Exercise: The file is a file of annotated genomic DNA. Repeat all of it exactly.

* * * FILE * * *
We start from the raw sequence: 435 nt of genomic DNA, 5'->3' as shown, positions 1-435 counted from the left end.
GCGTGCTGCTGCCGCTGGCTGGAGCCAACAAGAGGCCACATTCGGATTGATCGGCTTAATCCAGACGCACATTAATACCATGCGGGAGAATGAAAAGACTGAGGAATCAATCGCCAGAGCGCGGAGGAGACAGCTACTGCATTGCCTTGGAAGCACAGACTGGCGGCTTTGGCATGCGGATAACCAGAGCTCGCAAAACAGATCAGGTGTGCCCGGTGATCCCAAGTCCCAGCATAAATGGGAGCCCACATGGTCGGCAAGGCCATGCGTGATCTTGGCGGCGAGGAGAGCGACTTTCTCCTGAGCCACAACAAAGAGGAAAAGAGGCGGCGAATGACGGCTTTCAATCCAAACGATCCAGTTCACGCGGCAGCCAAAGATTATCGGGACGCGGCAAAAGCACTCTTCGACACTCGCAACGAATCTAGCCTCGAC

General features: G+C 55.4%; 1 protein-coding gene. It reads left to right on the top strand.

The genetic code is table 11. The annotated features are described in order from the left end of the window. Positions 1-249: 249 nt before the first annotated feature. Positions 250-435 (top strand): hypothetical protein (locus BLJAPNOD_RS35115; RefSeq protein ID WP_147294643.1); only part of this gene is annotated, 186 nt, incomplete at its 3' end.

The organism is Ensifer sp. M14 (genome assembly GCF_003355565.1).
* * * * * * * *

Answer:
We start from the raw sequence: 435 nt of genomic DNA, 5'->3' as shown, positions 1-435 counted from the left end.
GCGTGCTGCTGCCGCTGGCTGGAGCCAACAAGAGGCCACATTCGGATTGATCGGCTTAATCCAGACGCACATTAATACCATGCGGGAGAATGAAAAGACTGAGGAATCAATCGCCAGAGCGCGGAGGAGACAGCTACTGCATTGCCTTGGAAGCACAGACTGGCGGCTTTGGCATGCGGATAACCAGAGCTCGCAAAACAGATCAGGTGTGCCCGGTGATCCCAAGTCCCAGCATAAATGGGAGCCCACATGGTCGGCAAGGCCATGCGTGATCTTGGCGGCGAGGAGAGCGACTTTCTCCTGAGCCACAACAAAGAGGAAAAGAGGCGGCGAATGACGGCTTTCAATCCAAACGATCCAGTTCACGCGGCAGCCAAAGATTATCGGGACGCGGCAAAAGCACTCTTCGACACTCGCAACGAATCTAGCCTCGAC

General features: G+C 55.4%; 1 protein-coding gene. It reads left to right on the top strand.

The genetic code is table 11. The annotated features are described in order from the left end of the window. Positions 1-249: 249 nt before the first annotated feature. Positions 250-435 (top strand): hypothetical protein (locus BLJAPNOD_RS35115; RefSeq protein ID WP_147294643.1); only part of this gene is annotated, 186 nt, incomplete at its 3' end.

The organism is Ensifer sp. M14 (genome assembly GCF_003355565.1).